Sometimes, it can take months or years for the trauma response to begin.
When we are overwhelmed by fear or horror, our brains can process things very differently to the way they normally would, and we are not able to put the experience in its appropriate place in the past. The memory of the event – or a part of the memory – can be stored as though it is happening in the present time. This can be very de-stabilising for a person suffering from trauma, because it is easy to trigger and re-activate that overwhelming sense of fear and horror, which is experienced as a current threat even though the traumatic event may be long past.
How Trauma Causes Instability in the Present
This model of how our memories store events may help you to picture how trauma causes difficulties in the present: events are stored in the brain in networks of associations according to different aspects of the event, for instance, there may be brain networks linking all the memories involving the people from the event, specific situations, specific emotions or beliefs to the traumatic event.
A person who experienced a trauma may be vulnerable to re-experiencing the fear, terror and pain of the original event on the anniversary of the event, when they meet friends who were present during the event, or when they feel stress or anxiety, because the date, people and physical sensations are associated with the trauma in their brains.
For trauma survivors, current life problems often take on the magnitude of the traumatic event because the trauma gets triggered by associations the brain has made.
Post Traumatic Stress Disorder
Anyone, no matter how strong they are psychologically or physically, can develop post traumatic stress disorder if they are exposed to enough hardship and helplessness in the face of that hardship. Post traumatic stress disorder is characterised by:
- intrusive recollections of the event;
- recurrent nightmares of the trauma or related themes;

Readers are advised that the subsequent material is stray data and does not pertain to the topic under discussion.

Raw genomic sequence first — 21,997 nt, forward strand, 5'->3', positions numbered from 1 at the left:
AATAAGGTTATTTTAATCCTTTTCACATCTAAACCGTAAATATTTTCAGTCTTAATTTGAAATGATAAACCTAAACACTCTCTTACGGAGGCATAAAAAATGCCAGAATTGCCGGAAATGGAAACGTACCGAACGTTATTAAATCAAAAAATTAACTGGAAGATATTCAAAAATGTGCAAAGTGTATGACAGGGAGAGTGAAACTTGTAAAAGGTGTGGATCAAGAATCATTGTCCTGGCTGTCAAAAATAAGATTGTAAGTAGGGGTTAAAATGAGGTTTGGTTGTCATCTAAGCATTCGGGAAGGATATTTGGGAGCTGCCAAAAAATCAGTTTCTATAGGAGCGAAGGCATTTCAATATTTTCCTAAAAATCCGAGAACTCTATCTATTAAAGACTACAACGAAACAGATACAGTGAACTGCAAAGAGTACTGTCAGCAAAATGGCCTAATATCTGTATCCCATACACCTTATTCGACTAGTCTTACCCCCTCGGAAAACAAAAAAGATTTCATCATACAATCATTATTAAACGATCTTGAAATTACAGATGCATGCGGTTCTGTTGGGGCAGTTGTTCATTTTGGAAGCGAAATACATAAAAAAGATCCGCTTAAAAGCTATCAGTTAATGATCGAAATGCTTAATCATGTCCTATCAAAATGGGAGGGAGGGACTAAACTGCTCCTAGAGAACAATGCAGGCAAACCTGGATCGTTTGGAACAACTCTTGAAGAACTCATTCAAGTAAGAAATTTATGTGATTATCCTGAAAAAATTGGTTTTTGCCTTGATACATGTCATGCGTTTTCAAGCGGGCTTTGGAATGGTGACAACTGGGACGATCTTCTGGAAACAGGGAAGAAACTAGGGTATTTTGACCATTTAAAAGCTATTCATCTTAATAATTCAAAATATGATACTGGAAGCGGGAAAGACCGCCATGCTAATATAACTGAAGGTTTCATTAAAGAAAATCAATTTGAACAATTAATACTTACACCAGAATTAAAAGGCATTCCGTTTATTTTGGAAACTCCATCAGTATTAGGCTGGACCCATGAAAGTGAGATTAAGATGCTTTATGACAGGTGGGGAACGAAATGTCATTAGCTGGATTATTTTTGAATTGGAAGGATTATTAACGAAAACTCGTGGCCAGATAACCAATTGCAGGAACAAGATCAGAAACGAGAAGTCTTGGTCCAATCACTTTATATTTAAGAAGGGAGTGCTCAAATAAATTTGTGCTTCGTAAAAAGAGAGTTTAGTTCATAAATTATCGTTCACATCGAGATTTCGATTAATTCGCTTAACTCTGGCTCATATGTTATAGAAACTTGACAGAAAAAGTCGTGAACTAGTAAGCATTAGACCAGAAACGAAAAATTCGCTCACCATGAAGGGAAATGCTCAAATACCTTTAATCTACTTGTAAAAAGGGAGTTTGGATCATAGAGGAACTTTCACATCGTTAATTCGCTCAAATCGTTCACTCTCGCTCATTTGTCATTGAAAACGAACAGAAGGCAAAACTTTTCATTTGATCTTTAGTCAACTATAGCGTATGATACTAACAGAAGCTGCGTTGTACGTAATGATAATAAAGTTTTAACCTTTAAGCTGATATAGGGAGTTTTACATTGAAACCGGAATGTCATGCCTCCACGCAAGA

- intense anxiety;
- avoidance of internal and external reminders of the event;
- difficulties recalling or speaking about the event;
- persistent negative beliefs about oneself, others and the world;
- emotional detachment and difficulty experiencing positive emotions;
- high levels of physiological arousal (irritability, self-destructive behaviour, hypervigilance, exaggerated startle responses, problems concentrating and sleep disturbance).
People who have experienced early life trauma, including emotional deprivation, intense fear and helplessness, are more likely to develop post traumatic stress disorder.
Through therapy, a person can learn skills to manage intrusive memories and intense anxiety and learn to be more alert and feel safer in the present. Trauma survivors may need to learn alternatives to self-destructive coping strategies, to deal with the overwhelming feelings they experience. Once a person has developed these skills and is able to maintain some stability, they can begin to reprocess the traumas with the guidance of a skilled therapist.
How to Help
Trauma focused therapy is difficult, and takes a lot of courage, energy and dedication. You can help your loved one to cope with this intense process in the following ways:
- understanding that they will require extra support during this time, and may be less able to deal with stress;
- knowing that they may be exhausted, irritable or highly anxious;
- trying to lower their stress levels during the therapy;
- giving them some space to be tired and emotional;
- learning about what triggers their trauma, and being sensitive to situations that are highly triggering for them;
- learning about the strategies they are developing in the therapy, and helping them to use them when they may be too distressed to remember;
- being as supportive and understanding as possible while they go through this challenging process.
Fortunately, a great deal of research has gone into finding ways to help people with trauma reactions, and there are a number of effective treatments. The informed support of their loved ones can help them along the way.
Author: Dr Catherine Hynes, BA Hons (Philosophy & Neuroscience), MA (Cognitive Neuroscience), PhD (Clinical Psychology & Clinical Neuropsychology).
Dr Catherine Hynes has a PhD in clinical psychology and neuropsychology from the University of Queensland and can provide expert help to people troubled by dissociation. She uses evidence-based therapies, and works with her clients in a warm and supportive way to help them decide what therapy and what strategies are most suitable to their personal tastes and circumstances.
To make an appointment, you can book Dr Catherine Hynes online, or freecall Vision Psychology on 1800 877 924 today.
- Herman, Judith Lewis (2002) Trauma and Recovery. New York: Basic Books.
- Rothschild, Babette (2001) The Body Remembers. London: WW Norton and Co.
- Shapiro, F (2001) Eye Movement Desensitization and Reprocessing (EMDR), Second Edition. UK: Guildford Press.
- Zayfert, C and Becker, CB (2007) Cognitive-Behavioural Therapy for PTSD: A Case Formulation Approach. London: Guildford Press.